“Pitch Perfect 2” is not as barbed as “Girls” or as anarchic as “Broad City” (it’s also studiously PG-13), but it lives in their neighborhood — or maybe a nearby suburb. And its arrival is another sign of the extent to which feminism is reshaping the landscape of American comedy, and not a moment too soon.

Thirdly, the film reflects the kind of world many many women would like to have as true. It’s a realm where the fat girl is alluring, the butch lesbian plans for marriage, boyfriends are always supportive of their girlfriends’ dreams and jobs, moms love their daughters and can still be their friends in a fairly sane way, men acknowledge their fears, and being kind and deeply connected to the women in your world pays off.  Is it unrealistic? Who cares? It’s a summer blockbuster, for gods sake. Is it a vision I hope will have more truth for my daughter’s generation than it has for mine? Absolutely.

I guess I’m tired of defending pop culture, as done by or for women. Taylor Swift just made music industry history  at age 25 and comment thread after comment thread suggest she has breast implants and no talent. The world’s big papers rarely review Nora Roberts–unlike male genre authors–and yet  her “books have spent a total of 1027 weeks on the New York Times bestsellers list…that’s equivalent to over 19 consecutive years of weekly bestsellers.” Whether you like the 50 Shades books or not, they are an extraordinary publishing accomplishment.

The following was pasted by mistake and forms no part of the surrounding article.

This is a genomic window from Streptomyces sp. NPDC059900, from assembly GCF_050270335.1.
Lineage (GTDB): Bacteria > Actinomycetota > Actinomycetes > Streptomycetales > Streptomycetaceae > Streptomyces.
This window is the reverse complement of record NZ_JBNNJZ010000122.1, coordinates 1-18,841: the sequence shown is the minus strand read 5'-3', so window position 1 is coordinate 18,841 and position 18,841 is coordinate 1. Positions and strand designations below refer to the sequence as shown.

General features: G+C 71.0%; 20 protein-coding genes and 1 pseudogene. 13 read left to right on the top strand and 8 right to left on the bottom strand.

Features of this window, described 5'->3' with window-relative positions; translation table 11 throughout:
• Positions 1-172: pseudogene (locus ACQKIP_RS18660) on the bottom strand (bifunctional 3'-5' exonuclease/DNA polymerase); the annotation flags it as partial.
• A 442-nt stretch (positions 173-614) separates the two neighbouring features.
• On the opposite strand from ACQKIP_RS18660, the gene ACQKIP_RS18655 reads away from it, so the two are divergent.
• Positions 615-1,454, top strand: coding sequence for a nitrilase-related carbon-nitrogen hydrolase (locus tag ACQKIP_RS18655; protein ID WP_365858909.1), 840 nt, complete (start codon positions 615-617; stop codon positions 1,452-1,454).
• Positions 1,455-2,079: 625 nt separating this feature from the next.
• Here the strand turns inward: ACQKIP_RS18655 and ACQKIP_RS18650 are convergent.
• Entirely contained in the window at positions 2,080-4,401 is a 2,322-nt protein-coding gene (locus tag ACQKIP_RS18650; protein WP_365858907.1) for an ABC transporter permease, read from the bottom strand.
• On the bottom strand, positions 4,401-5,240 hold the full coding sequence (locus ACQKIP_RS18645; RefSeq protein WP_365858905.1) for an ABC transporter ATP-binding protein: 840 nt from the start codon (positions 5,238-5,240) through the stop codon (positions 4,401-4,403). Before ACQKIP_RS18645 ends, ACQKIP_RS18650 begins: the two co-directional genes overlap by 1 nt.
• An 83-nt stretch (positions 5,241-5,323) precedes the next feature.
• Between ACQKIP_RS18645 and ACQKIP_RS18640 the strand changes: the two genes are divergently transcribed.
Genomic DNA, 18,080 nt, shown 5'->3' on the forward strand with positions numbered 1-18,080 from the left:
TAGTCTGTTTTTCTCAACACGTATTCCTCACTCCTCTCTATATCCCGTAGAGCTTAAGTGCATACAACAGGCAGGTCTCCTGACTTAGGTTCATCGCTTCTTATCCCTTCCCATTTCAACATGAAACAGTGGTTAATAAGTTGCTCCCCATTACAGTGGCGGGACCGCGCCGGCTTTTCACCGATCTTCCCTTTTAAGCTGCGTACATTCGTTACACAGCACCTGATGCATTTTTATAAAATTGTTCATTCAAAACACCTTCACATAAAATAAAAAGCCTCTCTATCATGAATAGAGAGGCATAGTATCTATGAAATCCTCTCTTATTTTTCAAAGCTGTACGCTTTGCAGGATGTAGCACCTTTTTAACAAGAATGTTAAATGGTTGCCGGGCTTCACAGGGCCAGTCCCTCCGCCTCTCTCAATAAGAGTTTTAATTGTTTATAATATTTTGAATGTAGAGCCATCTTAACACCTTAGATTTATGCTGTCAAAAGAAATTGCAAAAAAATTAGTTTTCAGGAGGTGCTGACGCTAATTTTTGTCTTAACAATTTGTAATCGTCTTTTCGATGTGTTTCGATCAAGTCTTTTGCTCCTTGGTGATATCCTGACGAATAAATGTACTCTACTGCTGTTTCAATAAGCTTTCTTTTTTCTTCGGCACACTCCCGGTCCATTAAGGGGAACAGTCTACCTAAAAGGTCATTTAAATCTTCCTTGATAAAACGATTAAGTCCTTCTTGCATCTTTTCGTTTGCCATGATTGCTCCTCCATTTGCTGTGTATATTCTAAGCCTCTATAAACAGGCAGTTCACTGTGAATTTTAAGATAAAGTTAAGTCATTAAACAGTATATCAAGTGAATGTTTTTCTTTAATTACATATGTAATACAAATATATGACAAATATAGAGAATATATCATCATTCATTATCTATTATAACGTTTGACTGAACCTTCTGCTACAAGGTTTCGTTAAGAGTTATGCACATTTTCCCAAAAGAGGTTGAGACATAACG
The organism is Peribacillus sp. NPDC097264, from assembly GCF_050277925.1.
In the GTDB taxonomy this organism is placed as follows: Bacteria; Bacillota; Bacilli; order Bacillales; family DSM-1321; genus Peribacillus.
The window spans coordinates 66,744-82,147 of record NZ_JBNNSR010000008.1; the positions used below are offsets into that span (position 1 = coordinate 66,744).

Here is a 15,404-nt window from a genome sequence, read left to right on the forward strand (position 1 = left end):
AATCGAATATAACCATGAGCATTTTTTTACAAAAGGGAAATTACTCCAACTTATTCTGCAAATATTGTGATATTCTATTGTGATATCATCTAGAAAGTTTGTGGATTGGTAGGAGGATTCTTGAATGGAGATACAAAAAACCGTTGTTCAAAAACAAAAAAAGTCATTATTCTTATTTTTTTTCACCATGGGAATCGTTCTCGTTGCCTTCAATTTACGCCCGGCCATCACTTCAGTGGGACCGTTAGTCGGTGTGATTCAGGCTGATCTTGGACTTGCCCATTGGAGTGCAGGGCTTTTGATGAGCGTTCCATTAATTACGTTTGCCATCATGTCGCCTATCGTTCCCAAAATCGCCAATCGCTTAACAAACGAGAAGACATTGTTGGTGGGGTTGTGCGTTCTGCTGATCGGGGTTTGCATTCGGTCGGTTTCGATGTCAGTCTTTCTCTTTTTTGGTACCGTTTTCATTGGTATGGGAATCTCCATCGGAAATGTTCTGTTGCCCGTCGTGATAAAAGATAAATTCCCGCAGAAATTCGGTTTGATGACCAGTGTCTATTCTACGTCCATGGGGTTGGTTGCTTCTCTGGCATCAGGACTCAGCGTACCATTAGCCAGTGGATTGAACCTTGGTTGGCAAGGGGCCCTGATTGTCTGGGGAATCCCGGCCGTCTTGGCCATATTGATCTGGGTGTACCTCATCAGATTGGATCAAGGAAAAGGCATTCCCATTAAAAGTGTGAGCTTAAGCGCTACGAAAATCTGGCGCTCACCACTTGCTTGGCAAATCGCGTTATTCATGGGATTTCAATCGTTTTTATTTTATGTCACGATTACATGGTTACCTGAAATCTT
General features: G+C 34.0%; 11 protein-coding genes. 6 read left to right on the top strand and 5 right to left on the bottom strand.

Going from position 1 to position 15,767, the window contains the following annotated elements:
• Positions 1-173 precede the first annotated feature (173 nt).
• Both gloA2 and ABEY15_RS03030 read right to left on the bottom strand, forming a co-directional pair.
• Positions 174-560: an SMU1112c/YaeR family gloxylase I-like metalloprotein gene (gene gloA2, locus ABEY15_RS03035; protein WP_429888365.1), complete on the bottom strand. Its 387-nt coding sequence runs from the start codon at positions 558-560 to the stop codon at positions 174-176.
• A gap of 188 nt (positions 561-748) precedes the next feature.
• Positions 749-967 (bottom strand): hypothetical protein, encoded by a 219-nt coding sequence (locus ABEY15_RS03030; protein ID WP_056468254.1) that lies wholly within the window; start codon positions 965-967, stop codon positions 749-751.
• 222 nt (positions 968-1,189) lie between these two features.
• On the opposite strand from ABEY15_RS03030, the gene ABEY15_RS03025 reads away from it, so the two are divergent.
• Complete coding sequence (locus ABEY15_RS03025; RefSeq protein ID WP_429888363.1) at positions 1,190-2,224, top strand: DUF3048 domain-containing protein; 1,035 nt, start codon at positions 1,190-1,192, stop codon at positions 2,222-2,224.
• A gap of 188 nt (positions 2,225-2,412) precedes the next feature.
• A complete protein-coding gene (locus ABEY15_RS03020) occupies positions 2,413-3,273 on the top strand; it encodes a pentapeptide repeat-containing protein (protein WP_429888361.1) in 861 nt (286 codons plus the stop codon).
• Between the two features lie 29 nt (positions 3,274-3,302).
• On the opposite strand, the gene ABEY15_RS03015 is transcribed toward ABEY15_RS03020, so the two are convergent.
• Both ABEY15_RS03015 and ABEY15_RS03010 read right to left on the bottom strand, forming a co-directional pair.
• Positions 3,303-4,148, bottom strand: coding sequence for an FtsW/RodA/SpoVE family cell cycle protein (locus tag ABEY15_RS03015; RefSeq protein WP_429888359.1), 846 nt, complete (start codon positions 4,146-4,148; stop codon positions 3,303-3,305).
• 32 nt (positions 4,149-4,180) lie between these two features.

So, yes, I liked Pitch Perfect 2. (And I’m thinking it has the Obamas’ blessing as well–if you’ve seen it, you’ll know why I make that claim.) If you didn’t, that’s just fine. Taste is a preference, not a virtue.

Posted in Dabney AAR, Movies | Tagged | 6 Comments

The Second Half of the First Season of Outlander is almost over. We have thoughts.

Today AAR’s Melanie–who is all caught up on the show–shares her thoughts about this season of Outlander. She watches the show each week with her sister, Natalie. Here’s their take:

With much ado, the current season of Outlander, the Starz adaptation of the novels by Diana Gabaldon, is coming to a close, and I have been an avid watcher since the beginning. While I don’t have the cable channel myself, I’ve enlisted my sister’s subscription and DVR to the service of romance series television, and I’ve gotten her hooked.